CREDIT: Alison Yin / EdSourceUC Berkeley students on campus.CREDIT: Alison Yin / EdSourceUC Berkeley students on campus.California voters will have a historic chance on Nov. 3 to decide whether race, ethnicity and gender can again be considered in admissions at the state’s public universities and in government contracts, possibly overturning a 24-year-old ban on such affirmative action.
The state Senate on Wednesday voted 30-10 to approve a November ballot measure that would revoke the long-controversial Proposition 209. Born in a more politically conservative era, that state constitutional amendment was approved by state voters in 1996 and banned any consideration of race or ethnicity in admissions decisions at the University of California, the California State University and other public entities.
Proponents of the upcoming ballot measure — now called Assembly Constitutional Amendment 5 — think that the recent wave of activism for racial justice and an electorate that is more racially diverse than two decades ago will give it a good shot at winning a majority of California voters. However, opponents are promising a strong campaign to defeat the proposal on the grounds that it would usher in reverse-discrimination, particularly against some Asian American applicants at the University of California, where those students are now enrolled at rates double their share of the state’s overall population.
The votes in the state Senate were mainly along party lines, with Democrats easily able to garner more than the two-thirds minimum, or at least 27 ayes, required for passage. Democrats said that the Proposition 209 had wrongly tied the hands of universities seeking to enroll a more diverse student body and that voters deserved the chance to change that. In contrast, Republicans said the measure would do nothing to help the more basic inequities in K-12 education and that a return to affirmative action would mean efforts to revive racial and ethnic quotas, even if those are banned by U.S. Supreme Court decisions.
California is among only eight states that ban affirmative action in college admissions.
“We need to recognize we need the tools to be able to address this ongoing problem of structural racism,” said Senator Richard Pan, (D-Sacramento) a supporter of the measure and a member of the Senate’s Asian and Pacific Islander Caucus.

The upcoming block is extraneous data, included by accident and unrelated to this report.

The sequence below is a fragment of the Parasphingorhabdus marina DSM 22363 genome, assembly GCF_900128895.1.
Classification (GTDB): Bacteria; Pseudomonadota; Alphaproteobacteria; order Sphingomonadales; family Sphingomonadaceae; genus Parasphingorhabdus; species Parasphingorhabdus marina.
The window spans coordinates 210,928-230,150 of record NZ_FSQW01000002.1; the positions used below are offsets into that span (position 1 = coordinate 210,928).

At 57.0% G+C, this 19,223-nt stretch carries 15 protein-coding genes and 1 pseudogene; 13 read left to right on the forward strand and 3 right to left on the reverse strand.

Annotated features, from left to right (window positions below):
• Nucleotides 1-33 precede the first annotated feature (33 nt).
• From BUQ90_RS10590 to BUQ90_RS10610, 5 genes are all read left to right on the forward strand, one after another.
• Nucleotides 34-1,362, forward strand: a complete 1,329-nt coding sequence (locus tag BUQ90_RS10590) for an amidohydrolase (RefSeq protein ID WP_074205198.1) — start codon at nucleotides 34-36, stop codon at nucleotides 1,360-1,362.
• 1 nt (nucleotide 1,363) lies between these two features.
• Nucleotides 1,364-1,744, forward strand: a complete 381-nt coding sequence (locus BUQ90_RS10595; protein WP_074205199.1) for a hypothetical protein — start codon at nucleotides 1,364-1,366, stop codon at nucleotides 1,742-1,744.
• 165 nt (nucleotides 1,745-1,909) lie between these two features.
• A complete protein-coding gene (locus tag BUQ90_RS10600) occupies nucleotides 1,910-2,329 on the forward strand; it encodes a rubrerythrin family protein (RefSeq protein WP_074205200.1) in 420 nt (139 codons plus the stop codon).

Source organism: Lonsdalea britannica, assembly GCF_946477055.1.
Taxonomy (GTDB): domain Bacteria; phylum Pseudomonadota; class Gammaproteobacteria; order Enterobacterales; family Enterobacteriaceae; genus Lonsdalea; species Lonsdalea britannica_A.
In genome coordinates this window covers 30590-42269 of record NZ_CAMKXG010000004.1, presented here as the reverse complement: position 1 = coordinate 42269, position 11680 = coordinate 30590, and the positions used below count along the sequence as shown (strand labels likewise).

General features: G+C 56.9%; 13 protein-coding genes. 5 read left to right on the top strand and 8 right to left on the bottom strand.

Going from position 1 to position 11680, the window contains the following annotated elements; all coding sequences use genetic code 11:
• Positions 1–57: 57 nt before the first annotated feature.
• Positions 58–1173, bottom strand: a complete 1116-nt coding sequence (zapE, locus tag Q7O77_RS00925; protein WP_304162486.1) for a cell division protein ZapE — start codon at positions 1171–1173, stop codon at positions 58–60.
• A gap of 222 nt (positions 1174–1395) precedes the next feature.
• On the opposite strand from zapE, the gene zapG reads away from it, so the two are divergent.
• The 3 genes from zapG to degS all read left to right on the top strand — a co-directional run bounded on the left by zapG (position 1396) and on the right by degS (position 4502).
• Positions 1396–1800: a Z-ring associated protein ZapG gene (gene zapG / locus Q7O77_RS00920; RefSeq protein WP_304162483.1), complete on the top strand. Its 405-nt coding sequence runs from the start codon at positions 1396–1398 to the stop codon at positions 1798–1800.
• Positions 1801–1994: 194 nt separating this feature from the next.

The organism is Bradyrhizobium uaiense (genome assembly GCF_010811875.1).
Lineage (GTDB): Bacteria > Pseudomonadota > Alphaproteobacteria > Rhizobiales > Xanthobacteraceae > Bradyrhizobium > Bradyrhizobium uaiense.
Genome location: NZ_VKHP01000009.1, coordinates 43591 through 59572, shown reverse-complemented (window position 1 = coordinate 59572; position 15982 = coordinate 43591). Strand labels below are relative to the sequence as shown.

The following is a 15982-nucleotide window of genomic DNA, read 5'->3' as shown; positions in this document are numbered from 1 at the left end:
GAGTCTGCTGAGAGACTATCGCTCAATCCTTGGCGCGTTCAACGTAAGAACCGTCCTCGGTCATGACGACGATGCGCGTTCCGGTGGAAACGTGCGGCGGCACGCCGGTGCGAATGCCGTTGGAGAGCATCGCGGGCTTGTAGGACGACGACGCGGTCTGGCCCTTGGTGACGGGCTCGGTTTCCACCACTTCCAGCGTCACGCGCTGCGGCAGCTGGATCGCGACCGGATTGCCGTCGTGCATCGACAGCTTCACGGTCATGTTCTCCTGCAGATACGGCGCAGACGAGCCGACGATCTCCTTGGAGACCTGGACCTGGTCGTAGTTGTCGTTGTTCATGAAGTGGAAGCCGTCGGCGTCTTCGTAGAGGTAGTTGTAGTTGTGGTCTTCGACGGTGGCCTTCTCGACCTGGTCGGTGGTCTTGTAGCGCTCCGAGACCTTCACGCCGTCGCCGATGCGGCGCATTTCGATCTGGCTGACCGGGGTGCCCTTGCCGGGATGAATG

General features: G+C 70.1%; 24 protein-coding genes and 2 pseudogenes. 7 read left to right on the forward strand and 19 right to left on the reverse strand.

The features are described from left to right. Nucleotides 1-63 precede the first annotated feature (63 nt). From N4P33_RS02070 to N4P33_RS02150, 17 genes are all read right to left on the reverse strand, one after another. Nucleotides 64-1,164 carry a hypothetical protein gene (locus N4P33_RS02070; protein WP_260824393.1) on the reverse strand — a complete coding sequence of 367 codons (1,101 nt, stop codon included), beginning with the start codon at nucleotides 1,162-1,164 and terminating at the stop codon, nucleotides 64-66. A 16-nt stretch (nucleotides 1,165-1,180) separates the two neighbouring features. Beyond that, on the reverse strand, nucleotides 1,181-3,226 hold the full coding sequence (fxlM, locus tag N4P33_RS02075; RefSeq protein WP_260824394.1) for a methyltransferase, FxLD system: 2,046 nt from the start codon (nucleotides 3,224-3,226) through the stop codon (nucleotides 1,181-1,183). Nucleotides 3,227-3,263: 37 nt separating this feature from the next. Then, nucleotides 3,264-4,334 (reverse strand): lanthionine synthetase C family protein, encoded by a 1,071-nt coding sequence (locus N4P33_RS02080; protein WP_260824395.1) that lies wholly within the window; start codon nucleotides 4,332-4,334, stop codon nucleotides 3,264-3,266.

Senator Holly Mitchell (D-Los Angeles), who was the sponsor of the Senate measure, said its passage in November would mean more state contracts for women and minorities and a closing of education gaps for minorities. At state universities, it will lead to “a more diverse atmosphere that enhances learning and encourages mutual understanding,” Mitchell said. She also predicted it would help produce more teachers of color in California’s classrooms.
In contrast, Senator Ling Ling Chang (R-Diamond Bar) recalled the state’s history of anti-Chinese discrimination and said she feared the bill will “fight discrimination with more discrimination.” Getting rid of Proposition 209, she said, would wrongly eliminate a ban on bias that has helped California flourish.
Opponent Senator Melissa Melendez (R-Murrieta) provoked controversy on the Senate floor when she declared that she “rejected the notion that this state is racist or this country is racist.” She noted that public universities already give a leg up to qualified candidates who come from low-income households or are in the first generation in their families to attend college. If race becomes a factor in admissions, qualified Black and Latino students may be challenged by others about whether they deserve to be at the campuses and might even question their own self-worth, she said. The Democratic proposal, she said, would put them “into the position of second guessing themselves.”